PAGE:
Children died in ‘chlorine attack’ survivor claims

The scene of an alleged government air strike in Aleppo yesterday. Picture: Getty
The scene of an alleged government air strike in Aleppo yesterday. Picture: Getty
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MEMBERS of the UN Security Council were moved to tears as the first eyewitness to the latest suspected chlorine attacks on civilians in Syria emerged from the country to give a graphic account of dying children.

A Syrian doctor who treated victims from a half a dozen attacks over the past month, Mohamed Tennari, was helped out of the country by the United States, which arranged for the closed-door briefing.

He showed a video of a suspected chlorine attack on 16 March in his town of Sarmin in Idlib province, with images of three children, aged from one to three, dying despite attempts to resuscitate them.

The medical area was so cramped that one of the children was lying on top of their grandmother, who also died.

“Everyone smelled bleach-like odours” and heard the sound of helicopters, Mr Tennari told the Security Council members after showing the video. He said most of the victims had been women and children.

The US and other Security Council members have repeatedly blamed the Syrian government for such attacks, saying no one else in the grinding civil war has helicopters to deliver the toxic chemicals.

Yesterday, Mr Tennari met Russia’s UN delegation as the US and other council members try to persuade the Syrian government’s top ally to stop using its veto power against proposed action on the four-year conflict.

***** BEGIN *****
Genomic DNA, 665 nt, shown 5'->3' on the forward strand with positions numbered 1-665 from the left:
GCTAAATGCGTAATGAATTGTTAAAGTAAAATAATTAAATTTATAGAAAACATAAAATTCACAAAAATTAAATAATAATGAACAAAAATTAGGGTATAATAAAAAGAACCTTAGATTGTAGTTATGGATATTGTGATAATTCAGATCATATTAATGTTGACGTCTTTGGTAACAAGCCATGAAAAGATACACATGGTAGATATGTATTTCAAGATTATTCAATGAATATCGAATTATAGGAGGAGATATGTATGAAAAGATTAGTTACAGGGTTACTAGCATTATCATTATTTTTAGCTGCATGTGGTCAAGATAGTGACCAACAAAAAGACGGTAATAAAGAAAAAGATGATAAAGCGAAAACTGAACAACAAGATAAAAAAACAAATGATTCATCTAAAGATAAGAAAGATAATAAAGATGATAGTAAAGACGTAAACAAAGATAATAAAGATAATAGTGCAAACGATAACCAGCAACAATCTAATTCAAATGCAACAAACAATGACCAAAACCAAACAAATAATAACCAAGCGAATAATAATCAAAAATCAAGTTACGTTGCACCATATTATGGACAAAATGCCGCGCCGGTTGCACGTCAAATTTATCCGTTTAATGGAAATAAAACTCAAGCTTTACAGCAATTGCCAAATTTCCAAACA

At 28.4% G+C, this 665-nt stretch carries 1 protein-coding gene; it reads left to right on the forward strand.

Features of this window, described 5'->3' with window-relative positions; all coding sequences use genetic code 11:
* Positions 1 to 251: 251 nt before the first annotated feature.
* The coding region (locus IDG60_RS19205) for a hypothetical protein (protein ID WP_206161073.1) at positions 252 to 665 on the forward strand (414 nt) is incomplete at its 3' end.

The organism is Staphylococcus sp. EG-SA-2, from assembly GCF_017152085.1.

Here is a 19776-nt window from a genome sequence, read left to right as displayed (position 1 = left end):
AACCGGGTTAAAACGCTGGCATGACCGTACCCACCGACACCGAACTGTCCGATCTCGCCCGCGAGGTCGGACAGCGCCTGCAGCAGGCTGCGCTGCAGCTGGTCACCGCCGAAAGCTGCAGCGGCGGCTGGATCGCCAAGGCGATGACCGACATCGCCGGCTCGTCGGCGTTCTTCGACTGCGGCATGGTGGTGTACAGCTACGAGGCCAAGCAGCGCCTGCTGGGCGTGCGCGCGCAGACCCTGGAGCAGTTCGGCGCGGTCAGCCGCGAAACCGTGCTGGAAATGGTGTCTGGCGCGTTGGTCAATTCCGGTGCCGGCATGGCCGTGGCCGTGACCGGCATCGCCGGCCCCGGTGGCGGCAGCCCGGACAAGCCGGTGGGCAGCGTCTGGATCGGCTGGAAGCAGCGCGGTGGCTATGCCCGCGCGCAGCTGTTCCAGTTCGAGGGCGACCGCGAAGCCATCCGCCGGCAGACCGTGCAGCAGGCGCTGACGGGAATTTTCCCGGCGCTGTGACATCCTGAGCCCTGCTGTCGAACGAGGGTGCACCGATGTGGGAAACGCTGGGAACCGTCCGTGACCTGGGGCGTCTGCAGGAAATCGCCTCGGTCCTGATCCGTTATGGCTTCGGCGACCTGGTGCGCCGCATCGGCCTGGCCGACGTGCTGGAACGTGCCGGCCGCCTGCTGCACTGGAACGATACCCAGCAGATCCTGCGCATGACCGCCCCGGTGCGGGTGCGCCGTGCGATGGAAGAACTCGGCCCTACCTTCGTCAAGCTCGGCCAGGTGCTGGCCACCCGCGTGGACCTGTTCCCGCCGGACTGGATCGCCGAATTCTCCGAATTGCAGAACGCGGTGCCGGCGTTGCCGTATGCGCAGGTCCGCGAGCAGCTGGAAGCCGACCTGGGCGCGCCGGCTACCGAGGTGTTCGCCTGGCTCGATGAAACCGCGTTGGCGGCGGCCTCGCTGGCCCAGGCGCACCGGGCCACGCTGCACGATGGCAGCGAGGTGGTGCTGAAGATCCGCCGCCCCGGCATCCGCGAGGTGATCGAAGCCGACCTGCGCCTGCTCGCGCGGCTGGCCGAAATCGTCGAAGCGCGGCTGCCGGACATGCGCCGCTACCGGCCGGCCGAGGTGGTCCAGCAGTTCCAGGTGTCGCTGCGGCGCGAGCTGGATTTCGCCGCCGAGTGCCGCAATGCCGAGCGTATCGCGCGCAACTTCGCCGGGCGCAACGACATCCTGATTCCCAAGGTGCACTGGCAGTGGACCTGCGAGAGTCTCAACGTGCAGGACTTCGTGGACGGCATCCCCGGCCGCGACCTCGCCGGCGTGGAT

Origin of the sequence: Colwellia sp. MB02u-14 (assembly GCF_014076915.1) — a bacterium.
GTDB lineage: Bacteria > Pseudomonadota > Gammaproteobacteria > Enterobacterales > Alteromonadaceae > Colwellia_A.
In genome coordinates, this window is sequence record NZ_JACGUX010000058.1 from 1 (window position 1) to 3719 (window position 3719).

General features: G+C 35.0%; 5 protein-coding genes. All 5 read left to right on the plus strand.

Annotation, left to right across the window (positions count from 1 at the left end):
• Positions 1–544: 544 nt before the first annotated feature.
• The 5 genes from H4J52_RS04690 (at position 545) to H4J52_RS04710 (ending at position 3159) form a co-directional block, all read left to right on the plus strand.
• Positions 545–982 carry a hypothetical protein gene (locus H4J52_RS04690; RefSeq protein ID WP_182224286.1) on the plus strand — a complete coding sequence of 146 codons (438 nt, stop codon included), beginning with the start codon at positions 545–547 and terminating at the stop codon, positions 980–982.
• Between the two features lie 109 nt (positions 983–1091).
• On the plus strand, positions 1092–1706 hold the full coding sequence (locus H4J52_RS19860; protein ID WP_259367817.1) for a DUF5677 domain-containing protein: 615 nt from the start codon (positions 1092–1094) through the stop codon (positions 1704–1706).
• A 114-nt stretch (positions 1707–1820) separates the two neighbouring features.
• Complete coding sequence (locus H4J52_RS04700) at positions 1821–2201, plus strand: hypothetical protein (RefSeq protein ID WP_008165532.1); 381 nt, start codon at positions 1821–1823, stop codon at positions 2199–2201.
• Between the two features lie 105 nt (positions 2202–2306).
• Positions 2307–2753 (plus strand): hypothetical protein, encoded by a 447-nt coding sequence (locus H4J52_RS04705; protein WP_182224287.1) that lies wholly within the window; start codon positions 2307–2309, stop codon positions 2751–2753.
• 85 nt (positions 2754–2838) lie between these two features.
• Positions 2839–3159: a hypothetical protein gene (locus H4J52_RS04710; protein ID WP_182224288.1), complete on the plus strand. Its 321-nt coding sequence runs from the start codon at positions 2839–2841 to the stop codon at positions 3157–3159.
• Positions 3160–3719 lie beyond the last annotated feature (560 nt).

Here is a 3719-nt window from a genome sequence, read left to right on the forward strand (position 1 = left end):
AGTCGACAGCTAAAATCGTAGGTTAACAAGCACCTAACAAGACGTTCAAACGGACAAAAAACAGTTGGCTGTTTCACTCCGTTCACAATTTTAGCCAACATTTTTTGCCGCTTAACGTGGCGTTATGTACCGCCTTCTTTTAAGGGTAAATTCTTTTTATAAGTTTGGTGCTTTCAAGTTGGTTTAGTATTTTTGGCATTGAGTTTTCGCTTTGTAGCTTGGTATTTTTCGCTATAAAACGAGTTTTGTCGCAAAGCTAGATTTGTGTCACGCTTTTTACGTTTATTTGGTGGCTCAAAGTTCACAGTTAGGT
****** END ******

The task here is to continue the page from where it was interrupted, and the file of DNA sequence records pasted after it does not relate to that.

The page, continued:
Another doctor at the briefing, Zaher Sahloul, who leads the Syrian American Medical Society, said: “These are humans who can be affected. Everyone agrees children should not be killed.”

He said he had visited the sites of a number of the recent attacks in Syria over the weekend.

Every country in the 15-member council brought up the need for accountability in the sometimes deadly attacks, except for Russia and allies China and Venezuela, Mr Sahloul said. He said every council member had been affected by the video and briefing, and “some of them cried”.

But turning that emotion into action that the council can agree on remains a challenge.

US ambassador Samantha Power said: “What we’ve done today is brought individuals who can testify to what happened, brought the facts to the council in as rapid and moving a way as we could do. And it is now, in our view, incumbent on the council to go further than we have been able to come to this point, to get past the old divisions.”

The council last month approved a resolution condemning the use of toxic chemicals in Syria and threatening action against any violations, but the UN’s most powerful body seems stuck because there is no way to formally assign blame for attacks.

Neither the UN nor the global chemical weapons watchdog, the Organisation for the Prohibition of Chemical Weapons, has a mandate to assign blame for the attacks.